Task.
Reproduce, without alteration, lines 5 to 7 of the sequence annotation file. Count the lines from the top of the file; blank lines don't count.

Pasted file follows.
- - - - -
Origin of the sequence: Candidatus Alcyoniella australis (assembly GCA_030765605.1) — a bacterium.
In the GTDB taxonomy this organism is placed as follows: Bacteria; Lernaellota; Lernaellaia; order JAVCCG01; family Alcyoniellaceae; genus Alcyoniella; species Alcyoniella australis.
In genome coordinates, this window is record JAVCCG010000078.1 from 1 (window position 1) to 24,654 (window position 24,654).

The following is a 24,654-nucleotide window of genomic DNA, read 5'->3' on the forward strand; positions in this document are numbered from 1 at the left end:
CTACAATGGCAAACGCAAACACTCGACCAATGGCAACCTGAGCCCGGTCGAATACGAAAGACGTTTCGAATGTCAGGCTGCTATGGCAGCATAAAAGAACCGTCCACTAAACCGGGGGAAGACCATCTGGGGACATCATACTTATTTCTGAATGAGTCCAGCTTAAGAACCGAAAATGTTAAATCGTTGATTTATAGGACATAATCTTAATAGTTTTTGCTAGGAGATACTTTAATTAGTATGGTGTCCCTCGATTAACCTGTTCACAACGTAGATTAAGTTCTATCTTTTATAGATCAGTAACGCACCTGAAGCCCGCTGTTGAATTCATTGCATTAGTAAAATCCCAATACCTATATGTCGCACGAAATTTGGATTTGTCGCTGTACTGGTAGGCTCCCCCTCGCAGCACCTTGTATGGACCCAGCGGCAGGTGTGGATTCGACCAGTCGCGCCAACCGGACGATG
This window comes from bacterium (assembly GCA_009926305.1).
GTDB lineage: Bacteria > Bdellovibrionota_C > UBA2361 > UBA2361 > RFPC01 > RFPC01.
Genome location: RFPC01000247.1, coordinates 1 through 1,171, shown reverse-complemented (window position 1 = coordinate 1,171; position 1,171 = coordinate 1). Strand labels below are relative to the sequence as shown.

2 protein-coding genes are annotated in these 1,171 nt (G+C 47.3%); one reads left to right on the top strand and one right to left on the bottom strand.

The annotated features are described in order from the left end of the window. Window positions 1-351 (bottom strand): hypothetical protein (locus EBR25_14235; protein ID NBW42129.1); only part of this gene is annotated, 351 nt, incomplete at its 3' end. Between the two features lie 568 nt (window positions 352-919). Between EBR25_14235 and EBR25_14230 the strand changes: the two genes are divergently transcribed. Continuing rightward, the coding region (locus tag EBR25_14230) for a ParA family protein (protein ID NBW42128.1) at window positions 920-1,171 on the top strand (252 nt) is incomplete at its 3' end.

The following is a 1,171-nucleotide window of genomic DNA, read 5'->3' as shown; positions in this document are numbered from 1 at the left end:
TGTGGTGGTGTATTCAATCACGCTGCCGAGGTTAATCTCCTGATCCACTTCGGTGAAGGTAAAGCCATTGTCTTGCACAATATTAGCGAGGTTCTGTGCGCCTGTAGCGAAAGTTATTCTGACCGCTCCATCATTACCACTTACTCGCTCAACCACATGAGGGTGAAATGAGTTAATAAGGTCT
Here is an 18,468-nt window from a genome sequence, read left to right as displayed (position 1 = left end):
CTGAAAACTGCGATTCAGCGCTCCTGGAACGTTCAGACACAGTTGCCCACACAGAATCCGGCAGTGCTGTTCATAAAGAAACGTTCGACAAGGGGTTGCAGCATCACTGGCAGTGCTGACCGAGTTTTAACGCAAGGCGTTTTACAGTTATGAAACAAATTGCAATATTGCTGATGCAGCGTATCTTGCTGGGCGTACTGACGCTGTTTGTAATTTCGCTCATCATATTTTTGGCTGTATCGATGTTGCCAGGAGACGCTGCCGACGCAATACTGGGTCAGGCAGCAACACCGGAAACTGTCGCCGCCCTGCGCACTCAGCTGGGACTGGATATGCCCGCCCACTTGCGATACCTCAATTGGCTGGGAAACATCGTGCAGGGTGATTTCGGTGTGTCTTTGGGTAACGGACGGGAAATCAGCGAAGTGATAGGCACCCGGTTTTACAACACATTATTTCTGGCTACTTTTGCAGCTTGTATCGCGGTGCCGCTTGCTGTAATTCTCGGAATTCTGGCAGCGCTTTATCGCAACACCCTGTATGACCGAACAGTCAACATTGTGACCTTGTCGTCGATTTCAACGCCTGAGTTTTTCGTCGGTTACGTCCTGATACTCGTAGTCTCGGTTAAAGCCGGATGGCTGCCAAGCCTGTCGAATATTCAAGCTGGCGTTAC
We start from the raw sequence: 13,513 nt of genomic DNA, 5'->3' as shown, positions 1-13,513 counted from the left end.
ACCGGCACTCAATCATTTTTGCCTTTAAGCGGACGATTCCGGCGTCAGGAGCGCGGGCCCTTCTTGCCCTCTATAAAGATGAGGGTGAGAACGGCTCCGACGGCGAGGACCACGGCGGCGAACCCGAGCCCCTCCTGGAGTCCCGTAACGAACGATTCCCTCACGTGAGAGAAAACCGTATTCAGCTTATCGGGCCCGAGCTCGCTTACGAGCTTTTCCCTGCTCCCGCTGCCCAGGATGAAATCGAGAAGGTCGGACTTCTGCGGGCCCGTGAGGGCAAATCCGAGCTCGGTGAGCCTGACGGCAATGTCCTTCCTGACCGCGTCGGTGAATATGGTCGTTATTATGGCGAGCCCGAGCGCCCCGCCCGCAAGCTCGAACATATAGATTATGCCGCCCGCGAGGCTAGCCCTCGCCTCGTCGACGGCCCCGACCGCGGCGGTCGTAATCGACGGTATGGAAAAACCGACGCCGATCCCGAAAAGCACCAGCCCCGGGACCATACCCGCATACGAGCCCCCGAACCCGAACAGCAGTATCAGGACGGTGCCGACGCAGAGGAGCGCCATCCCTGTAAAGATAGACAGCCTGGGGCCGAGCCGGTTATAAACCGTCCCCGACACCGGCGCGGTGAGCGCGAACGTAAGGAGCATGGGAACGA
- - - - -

CTACAATGGCAAACGCAAACACTCGACCAATGGCAACCTGAGCCCGGTCGAATACGAAAGACGTTTCGAATGTCAGGCTGCTATGGCAGCATAAAAGAACCGTCCACTAAACCGGGGGAAGACCATCTGGGGACATCATACTTATTTCTGAATGAGTCCAGCTTAAGAACCGAAAATGTTAAATCGTTGATTTATAGGACATAATCTTAATAGTTTTTGCTAGGAGATACTTTAATTAGTATGGTGTCCCTCGATTAACCTGTTCACAACGTAGATTAAGTTCTATCTTTTATAGATCAGTAACGCACCTGAAGCCCGCTGTTGAATTCATTGCATTAGTAAAATCCCAATACCTATATGTCGCACGAAATTTGGATTTGTCGCTGTACTGGTAGGCTCCCCCTCGCAGCACCTTGTATGGACCCAGCGGCAGGTGTGGATTCGACCAGTCGCGCCAACCGGACGATG
This window comes from bacterium (assembly GCA_009926305.1).
GTDB lineage: Bacteria > Bdellovibrionota_C > UBA2361 > UBA2361 > RFPC01 > RFPC01.